Viruses like HPV, HBV, and EBV were found in cancerous tumors. – Journal of Virology (1)
According to the Microcompetition Theory, the DNA of latent viruses causes cancer. Scientists working in cancer research tend to agree.
“The association between infection with DNA viruses and neoplasia (the process of tumor formation) is well established in a variety of cancer types. (1)”
What is the Microcompetition Theory?
According to Dr. Hanan Polansky, foreign DNA fragments, called N-boxes, cause most major diseases.
When foreign N-boxes enter the body (naturally, or artificially) they end up in the nucleus, where they attract scarce genetic resources.
It is interesting that many common latent viruses have strong N-boxes in their DNA.
In the nucleus, “microcompetition” between the foreign N-boxes and the human N-boxes in the human genes can lead to a major disease.
Many studies, such as one published in the journal Cancer Research in 2002, have shown that “The integration of HPV DNA into the host cell genome is considered an important step in malignant progression and is commonly identified in noninvasive and invasive carcinomas associated with high-risk types HPV16 and HPV18. (2)”
In other words, viruses like HPV insert their own DNA into a cell’s nucleus. Once there, these pieces of viral DNA then compete with the human cell’s own DNA, and the virus normally wins. When that happens, disease occurs and symptoms show up.
As predicted by Dr. Hanan Polansky, many studies found fragments of DNA that belong to these viruses in tumors, clogged arteries (arterial plaque), arthritic joints, and other diseased tissues.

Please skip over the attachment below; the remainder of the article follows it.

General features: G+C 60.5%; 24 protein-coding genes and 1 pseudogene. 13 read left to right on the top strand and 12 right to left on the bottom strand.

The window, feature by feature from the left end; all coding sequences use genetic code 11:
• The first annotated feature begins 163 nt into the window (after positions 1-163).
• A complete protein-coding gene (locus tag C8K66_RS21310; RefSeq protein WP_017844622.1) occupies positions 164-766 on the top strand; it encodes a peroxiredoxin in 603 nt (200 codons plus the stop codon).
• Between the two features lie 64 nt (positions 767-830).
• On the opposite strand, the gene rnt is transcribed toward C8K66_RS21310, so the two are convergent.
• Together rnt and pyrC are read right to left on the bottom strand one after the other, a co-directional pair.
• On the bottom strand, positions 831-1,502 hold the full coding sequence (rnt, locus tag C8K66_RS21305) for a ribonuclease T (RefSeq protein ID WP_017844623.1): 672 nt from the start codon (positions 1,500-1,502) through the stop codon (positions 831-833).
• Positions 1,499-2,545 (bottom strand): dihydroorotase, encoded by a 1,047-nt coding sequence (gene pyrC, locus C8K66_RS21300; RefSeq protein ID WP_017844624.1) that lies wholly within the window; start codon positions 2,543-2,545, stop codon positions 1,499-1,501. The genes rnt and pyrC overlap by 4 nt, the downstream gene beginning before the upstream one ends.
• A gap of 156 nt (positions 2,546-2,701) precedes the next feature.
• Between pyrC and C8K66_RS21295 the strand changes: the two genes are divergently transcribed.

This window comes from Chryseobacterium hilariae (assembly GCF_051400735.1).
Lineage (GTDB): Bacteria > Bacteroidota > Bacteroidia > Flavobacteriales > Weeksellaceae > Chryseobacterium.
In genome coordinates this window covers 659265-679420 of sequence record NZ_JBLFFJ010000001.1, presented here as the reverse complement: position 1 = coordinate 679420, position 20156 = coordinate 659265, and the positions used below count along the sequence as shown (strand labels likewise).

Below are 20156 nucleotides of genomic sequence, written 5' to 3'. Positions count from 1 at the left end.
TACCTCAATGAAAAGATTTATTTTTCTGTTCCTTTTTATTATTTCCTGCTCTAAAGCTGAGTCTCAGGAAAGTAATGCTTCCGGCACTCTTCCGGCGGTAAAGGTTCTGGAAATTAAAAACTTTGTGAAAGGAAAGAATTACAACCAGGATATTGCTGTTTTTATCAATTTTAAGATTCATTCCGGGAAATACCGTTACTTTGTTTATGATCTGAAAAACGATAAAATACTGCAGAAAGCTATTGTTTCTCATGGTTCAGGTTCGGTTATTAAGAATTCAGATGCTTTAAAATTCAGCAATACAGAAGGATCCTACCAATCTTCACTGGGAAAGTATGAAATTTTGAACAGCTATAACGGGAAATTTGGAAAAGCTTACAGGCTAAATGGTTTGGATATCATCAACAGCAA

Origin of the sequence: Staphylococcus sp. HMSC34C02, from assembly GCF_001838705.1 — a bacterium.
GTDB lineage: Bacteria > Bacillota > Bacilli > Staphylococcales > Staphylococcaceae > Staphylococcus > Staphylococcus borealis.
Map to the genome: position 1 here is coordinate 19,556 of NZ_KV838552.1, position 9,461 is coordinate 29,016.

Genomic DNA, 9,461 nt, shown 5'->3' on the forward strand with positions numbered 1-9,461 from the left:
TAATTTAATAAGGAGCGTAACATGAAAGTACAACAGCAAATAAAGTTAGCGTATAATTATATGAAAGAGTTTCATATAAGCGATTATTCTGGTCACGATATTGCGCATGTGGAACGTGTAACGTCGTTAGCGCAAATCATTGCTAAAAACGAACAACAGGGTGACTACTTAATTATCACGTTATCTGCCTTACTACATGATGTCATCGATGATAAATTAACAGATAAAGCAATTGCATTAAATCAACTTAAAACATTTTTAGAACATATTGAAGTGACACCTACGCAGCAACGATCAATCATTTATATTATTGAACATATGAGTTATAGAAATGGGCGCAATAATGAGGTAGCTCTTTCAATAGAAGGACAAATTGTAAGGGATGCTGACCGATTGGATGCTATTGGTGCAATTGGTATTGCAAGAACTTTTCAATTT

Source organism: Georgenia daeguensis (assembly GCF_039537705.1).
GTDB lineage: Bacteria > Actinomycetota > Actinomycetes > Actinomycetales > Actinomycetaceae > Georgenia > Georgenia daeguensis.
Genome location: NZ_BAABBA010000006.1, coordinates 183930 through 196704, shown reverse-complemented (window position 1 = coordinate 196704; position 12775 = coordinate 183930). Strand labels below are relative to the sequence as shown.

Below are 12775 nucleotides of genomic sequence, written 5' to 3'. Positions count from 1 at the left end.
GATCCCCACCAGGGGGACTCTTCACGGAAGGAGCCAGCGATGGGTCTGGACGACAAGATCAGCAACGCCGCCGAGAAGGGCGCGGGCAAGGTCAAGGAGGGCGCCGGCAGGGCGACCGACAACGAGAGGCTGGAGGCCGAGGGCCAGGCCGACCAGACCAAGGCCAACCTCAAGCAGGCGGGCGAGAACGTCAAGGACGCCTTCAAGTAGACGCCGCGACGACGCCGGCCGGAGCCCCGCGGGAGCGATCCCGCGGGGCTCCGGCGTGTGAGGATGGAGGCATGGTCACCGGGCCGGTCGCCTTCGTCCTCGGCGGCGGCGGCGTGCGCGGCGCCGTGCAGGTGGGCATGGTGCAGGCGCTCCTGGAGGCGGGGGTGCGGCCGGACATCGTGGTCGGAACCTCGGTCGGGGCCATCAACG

The Theory of Microcompetition offers hope for people infected with viruses that establish long-term latent infections. If one boosts the immune system against these latent viruses, they can reduce their chances for developing many different forms of cancer.
The bottom line?
Most people harbor latent viruses such as the cytomegalovirus, the Epstein Barr virus, HPV, HBV, and HSV. According to the Microcompetition Theory, these people should boost their immune system against these viruses.
(1) Khoury JD, Tannir NM, Williams MD, Chen Y, Yao H, Zhang J, Thompson EJ; TCGA Network, Meric-Bernstam F, Medeiros LJ, Weinstein JN, Su X. “Landscape of DNA virus associations across human malignant cancers: analysis of 3,775 cases using RNA-Seq.” J Virol. 2013 Aug;87(16):8916-26.
(2) William Alazawi, Mark Pett, Barbara Arch, Laurie Scott, Tom Freeman, Margaret A. Stanley, and Nicholas Coleman “Changes in Cervical Keratinocyte Gene Expression Associated with Integration of Human Papillomavirus 16” Cancer Research – Accepted October 4, 2002.